HCC cells were cultured and transfected with plasmids encoding the small interfering RNA (siRNA) targeting GLUT1 (Control siRNA or GLUT1 siRNA) or treated with agents. The cells were digested with trypsin, resuspend in PBS, and then incubated in RIPA lysis buffer with protease inhibitors. The suspensions were vortexed to lyse cells under shaking conditions. Next, cell samples were fixed with SDS loading buffer for cleavage of proteins under boiling. SDS-PAGE was performed according to the standard protocol and the protein bands in the gel were transferred onto a PVDF membrane. Next, the membrane was blocked using 5% BSA (bovine serum albumin). The membrane was incubated and exposed to the primary antibodies at appropriate dilutions (GLUT1, 1:1000; β-Actin, 1:5000; the Abcam Corporation, Cambridge, UK) and to the secondary antibody (the IgG conjugated with horseradish Peroxidase [HRP], 1:5000 dilution, the Abcam Corporation, Cambridge, UK). Chemiluminescence reagents were used and then X-ray films were used for compression and development.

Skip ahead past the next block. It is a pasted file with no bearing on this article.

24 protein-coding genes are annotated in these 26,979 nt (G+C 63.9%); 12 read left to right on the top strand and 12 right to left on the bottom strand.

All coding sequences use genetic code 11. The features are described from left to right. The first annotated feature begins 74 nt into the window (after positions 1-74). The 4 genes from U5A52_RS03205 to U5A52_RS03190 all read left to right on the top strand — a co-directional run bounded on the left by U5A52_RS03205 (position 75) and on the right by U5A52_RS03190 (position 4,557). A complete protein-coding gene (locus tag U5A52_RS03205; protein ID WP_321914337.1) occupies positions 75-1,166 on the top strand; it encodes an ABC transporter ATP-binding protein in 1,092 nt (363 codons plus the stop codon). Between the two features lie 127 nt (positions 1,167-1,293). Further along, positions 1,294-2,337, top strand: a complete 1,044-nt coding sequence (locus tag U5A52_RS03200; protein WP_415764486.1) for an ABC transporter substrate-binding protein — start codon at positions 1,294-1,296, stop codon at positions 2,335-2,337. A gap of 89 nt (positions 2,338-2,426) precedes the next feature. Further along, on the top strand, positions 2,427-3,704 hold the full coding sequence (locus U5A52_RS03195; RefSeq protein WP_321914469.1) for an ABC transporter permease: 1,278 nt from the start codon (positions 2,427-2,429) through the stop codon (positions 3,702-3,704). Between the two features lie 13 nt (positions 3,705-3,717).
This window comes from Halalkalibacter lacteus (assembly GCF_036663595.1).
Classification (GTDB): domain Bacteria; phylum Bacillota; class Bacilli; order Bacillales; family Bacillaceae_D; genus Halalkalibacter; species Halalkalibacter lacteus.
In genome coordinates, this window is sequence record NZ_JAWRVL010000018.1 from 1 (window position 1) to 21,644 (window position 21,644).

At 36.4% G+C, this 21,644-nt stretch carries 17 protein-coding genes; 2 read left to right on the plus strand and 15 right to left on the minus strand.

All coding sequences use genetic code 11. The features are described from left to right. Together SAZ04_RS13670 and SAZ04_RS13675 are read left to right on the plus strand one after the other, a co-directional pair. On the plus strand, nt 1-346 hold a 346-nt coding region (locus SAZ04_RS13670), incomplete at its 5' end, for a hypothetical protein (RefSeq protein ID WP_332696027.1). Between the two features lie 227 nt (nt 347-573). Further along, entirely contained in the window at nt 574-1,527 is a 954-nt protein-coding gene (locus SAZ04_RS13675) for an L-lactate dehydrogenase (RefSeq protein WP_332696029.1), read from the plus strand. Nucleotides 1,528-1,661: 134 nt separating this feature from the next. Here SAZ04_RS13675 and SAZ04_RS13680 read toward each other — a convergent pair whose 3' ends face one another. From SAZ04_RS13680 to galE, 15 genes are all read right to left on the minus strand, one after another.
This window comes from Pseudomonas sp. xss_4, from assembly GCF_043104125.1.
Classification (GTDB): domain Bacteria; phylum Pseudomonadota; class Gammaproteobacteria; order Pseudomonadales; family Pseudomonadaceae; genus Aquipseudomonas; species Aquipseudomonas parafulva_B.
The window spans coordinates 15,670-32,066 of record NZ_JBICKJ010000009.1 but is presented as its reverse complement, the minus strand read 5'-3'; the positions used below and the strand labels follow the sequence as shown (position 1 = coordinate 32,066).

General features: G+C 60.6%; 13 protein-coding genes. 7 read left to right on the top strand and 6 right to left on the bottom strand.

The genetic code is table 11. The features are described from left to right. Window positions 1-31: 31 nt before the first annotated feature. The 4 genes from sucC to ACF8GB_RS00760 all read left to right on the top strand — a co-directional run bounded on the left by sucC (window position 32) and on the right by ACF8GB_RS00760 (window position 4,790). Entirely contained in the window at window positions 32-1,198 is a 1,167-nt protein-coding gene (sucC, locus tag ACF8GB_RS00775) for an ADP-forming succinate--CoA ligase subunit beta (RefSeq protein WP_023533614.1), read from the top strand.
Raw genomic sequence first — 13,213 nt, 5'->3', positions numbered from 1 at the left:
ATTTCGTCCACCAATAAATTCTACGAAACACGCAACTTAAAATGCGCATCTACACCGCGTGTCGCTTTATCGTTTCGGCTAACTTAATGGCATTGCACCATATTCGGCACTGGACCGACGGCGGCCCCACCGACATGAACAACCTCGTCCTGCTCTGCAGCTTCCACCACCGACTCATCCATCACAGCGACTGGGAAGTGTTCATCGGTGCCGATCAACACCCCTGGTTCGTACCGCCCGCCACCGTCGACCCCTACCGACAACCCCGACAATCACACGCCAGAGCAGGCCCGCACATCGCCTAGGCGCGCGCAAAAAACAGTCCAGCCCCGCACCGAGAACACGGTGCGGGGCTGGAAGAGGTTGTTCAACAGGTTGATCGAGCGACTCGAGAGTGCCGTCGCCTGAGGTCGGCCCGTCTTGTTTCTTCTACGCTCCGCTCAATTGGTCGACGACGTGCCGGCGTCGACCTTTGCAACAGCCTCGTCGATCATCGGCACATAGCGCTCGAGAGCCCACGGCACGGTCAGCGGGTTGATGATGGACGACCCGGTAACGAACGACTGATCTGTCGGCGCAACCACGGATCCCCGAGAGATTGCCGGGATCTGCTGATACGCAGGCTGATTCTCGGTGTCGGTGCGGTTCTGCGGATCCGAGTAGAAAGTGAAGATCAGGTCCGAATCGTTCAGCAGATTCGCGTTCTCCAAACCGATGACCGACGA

Detection of MHCC97-H Cells by MTT
The HCC cell lines (MHCC97-H or HepG2) were transfected with the indicated plasmids and seeded into 96-well plates (at a seeding density of 2000 cells/well). Then, 50 μL of the prepared MTT solution (5 mg/mL MTT in serum-free DMEM) was added into the well at a series of time points. After a 5-hour incubation, the medium was discarded and 200 μL DMSO was added to each well, and shaken. A 150 μL volume of the above was added into a new 96-well plate, and the OD (absorbance) value at 490nm was read using a microplate reader (35–37).. Based on the fact that MTT is a quantification of cellular metabolic rate, to claim that GLUT1 silencing reduces proliferation, the cell counts at assay end point were further examined by the blood plate counter. The cells were harvested from the 96-well plates by the trypsin and the cell counts were examined.